In 2012, Attorney General Harris created the Privacy Enforcement and Protection Unit to enforce federal and state privacy laws regulating the collection, retention, disclosure, and destruction of private or sensitive information by individuals, organizations, and the government. The unit also works to educate consumers and recommend best practices to businesses on privacy-related issues.
In 2014, Attorney General Harris’ Privacy Enforcement and Protection Unit consulted with numerous stakeholders from the business sector, academia, and privacy advocates, and developed the recommendations described in this alert.
The guide sets forth detailed recommendations on how to create meaningful privacy policies that do more than simply meet legal requirements.
Scope of Policy
Companies should explain the scope of their privacy policies. For example, a policy may apply only to online data collection and use practices, or it may also apply to a company’s offline practices. The explanation of the scope should also clearly set forth the entities covered by the policy, such as any subsidiaries or affiliates.
For Web sites, policies should be posted conspicuously. So visitors can easily locate the policy, the link should be on the homepage and every page where personal information is collected; the link should be in a larger font, perhaps in a contrasting color; and should contain the word “privacy.”
For online services such as mobile applications, links to the policy should be on the platform page as well as within the actual application (such as a settings page or “information” page). Users must be able to view the policy before they download an application.
In general, privacy policies should be written in plain language. This means: (1) minimizing technical or legal jargon; (2) using short sentences; (3) using the active voice; (4) using titles and headers; (5) possibly providing the policy in multiple languages; and (6) considering the format of the policy on the screens on which it will be read.
In general, personally identifiable information is any information relating to an identified or identifiable natural person. It includes any piece of information that can be used to uniquely identify or trace an individual’s identity, alone or when combined with other personal or identifying information that is linked or linkable to a specific individual.3
Online Tracking/Do Not Track
Online tracking is invisible to consumers. Consumers whose browsers send a DNT signal cannot easily determine how a site or service responds to the signal. Thus, the guidance recommends:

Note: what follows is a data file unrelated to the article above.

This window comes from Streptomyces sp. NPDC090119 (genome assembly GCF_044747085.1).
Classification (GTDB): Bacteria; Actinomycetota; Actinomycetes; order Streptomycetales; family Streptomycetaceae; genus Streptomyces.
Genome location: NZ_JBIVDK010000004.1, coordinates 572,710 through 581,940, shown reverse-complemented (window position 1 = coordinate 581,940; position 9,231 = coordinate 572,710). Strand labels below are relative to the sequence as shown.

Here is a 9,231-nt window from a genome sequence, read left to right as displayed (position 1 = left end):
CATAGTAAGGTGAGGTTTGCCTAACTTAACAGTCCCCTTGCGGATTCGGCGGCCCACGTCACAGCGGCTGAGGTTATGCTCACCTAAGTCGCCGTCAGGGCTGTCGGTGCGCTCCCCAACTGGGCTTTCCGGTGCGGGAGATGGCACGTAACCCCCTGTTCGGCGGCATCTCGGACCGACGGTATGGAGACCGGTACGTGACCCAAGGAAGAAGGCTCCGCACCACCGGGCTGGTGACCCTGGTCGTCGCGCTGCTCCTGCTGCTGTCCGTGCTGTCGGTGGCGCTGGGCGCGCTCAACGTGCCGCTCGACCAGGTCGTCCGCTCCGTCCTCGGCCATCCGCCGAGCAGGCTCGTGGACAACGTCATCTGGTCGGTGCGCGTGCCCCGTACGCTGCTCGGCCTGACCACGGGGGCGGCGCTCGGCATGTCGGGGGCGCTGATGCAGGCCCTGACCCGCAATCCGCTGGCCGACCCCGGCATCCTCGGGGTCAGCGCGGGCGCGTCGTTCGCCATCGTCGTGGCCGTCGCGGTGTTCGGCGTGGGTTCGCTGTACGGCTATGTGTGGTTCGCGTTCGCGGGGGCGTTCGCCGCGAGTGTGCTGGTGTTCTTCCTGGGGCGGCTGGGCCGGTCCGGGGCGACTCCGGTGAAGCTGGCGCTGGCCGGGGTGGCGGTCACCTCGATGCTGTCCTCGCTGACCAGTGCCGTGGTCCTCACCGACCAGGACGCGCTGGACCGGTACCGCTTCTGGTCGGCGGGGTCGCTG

Data Use and Sharing
Individual Choice and Access
Additionally, consumers should be provided with an opportunity to review and correct their personal information. Of course, prior to granting access to personal information, companies should verify identities and authenticate access rights, particularly with respect to sensitive information. Companies should then carefully document any changes or corrections to personal information through audit logs or transaction histories.
1 To view the full publication, please see http://oag.ca.gov/sites/all/files/agweb/pdfs/cybersecurity/making_your_privacy_practices_public.pdf.
2 To review a copy of the guidance, please see http://www.business.ftc.gov/documents/0493-Complying-with-COPPA-Frequently-Asked-Questions.
3 For a detailed definition of “personally identifiable information” in California, see California Senate Bill No. 46 (can be viewed at http://leginfo.legislature.ca.gov/faces/billNavClient.xhtml?bill_id=201320140SB46).
For further reading, please see:
Sharon R. Klein and Melissa L. Nuñez
The material in this publication was created as of the date set forth above and is based on laws, court decisions, administrative rulings and congressional materials that existed at that time, and should not be construed as legal advice or legal opinions on specific facts. The information in this publication is not intended to create, and the transmission and receipt of it does not constitute, a lawyer-client relationship.